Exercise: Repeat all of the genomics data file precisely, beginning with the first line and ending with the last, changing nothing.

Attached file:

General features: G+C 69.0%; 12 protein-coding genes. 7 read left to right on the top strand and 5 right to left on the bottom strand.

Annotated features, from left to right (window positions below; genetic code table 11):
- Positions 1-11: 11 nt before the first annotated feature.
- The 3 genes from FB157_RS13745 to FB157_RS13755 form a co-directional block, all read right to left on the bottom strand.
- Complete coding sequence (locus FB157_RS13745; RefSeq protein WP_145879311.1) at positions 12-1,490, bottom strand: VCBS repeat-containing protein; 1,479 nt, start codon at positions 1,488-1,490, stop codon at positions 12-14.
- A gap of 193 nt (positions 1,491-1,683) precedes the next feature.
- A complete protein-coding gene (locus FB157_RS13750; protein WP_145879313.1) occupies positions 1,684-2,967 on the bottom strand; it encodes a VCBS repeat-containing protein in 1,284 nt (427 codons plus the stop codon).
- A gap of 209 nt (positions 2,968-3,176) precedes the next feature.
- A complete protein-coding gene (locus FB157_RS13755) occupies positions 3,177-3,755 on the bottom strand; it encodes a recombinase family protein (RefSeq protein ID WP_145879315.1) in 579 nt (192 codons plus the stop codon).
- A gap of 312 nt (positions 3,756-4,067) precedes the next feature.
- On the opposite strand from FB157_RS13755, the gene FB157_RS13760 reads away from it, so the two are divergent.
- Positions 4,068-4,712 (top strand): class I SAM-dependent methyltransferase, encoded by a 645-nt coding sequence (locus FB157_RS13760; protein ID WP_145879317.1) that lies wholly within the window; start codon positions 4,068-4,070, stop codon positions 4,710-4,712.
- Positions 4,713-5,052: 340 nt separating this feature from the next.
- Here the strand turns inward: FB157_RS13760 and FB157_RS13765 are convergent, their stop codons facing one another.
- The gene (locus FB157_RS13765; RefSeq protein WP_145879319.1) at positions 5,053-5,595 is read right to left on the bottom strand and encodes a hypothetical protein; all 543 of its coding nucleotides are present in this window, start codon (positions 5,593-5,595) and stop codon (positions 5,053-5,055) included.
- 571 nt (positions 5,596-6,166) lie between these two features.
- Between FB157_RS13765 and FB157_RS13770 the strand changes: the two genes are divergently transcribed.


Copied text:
General features: G+C 69.0%; 12 protein-coding genes. 7 read left to right on the top strand and 5 right to left on the bottom strand.

Annotated features, from left to right (window positions below; genetic code table 11):
- Positions 1-11: 11 nt before the first annotated feature.
- The 3 genes from FB157_RS13745 to FB157_RS13755 form a co-directional block, all read right to left on the bottom strand.
- Complete coding sequence (locus FB157_RS13745; RefSeq protein WP_145879311.1) at positions 12-1,490, bottom strand: VCBS repeat-containing protein; 1,479 nt, start codon at positions 1,488-1,490, stop codon at positions 12-14.
- A gap of 193 nt (positions 1,491-1,683) precedes the next feature.
- A complete protein-coding gene (locus FB157_RS13750; protein WP_145879313.1) occupies positions 1,684-2,967 on the bottom strand; it encodes a VCBS repeat-containing protein in 1,284 nt (427 codons plus the stop codon).
- A gap of 209 nt (positions 2,968-3,176) precedes the next feature.
- A complete protein-coding gene (locus FB157_RS13755) occupies positions 3,177-3,755 on the bottom strand; it encodes a recombinase family protein (RefSeq protein ID WP_145879315.1) in 579 nt (192 codons plus the stop codon).
- A gap of 312 nt (positions 3,756-4,067) precedes the next feature.
- On the opposite strand from FB157_RS13755, the gene FB157_RS13760 reads away from it, so the two are divergent.
- Positions 4,068-4,712 (top strand): class I SAM-dependent methyltransferase, encoded by a 645-nt coding sequence (locus FB157_RS13760; protein ID WP_145879317.1) that lies wholly within the window; start codon positions 4,068-4,070, stop codon positions 4,710-4,712.
- Positions 4,713-5,052: 340 nt separating this feature from the next.
- Here the strand turns inward: FB157_RS13760 and FB157_RS13765 are convergent, their stop codons facing one another.
- The gene (locus FB157_RS13765; RefSeq protein WP_145879319.1) at positions 5,053-5,595 is read right to left on the bottom strand and encodes a hypothetical protein; all 543 of its coding nucleotides are present in this window, start codon (positions 5,593-5,595) and stop codon (positions 5,053-5,055) included.
- 571 nt (positions 5,596-6,166) lie between these two features.
- Between FB157_RS13765 and FB157_RS13770 the strand changes: the two genes are divergently transcribed.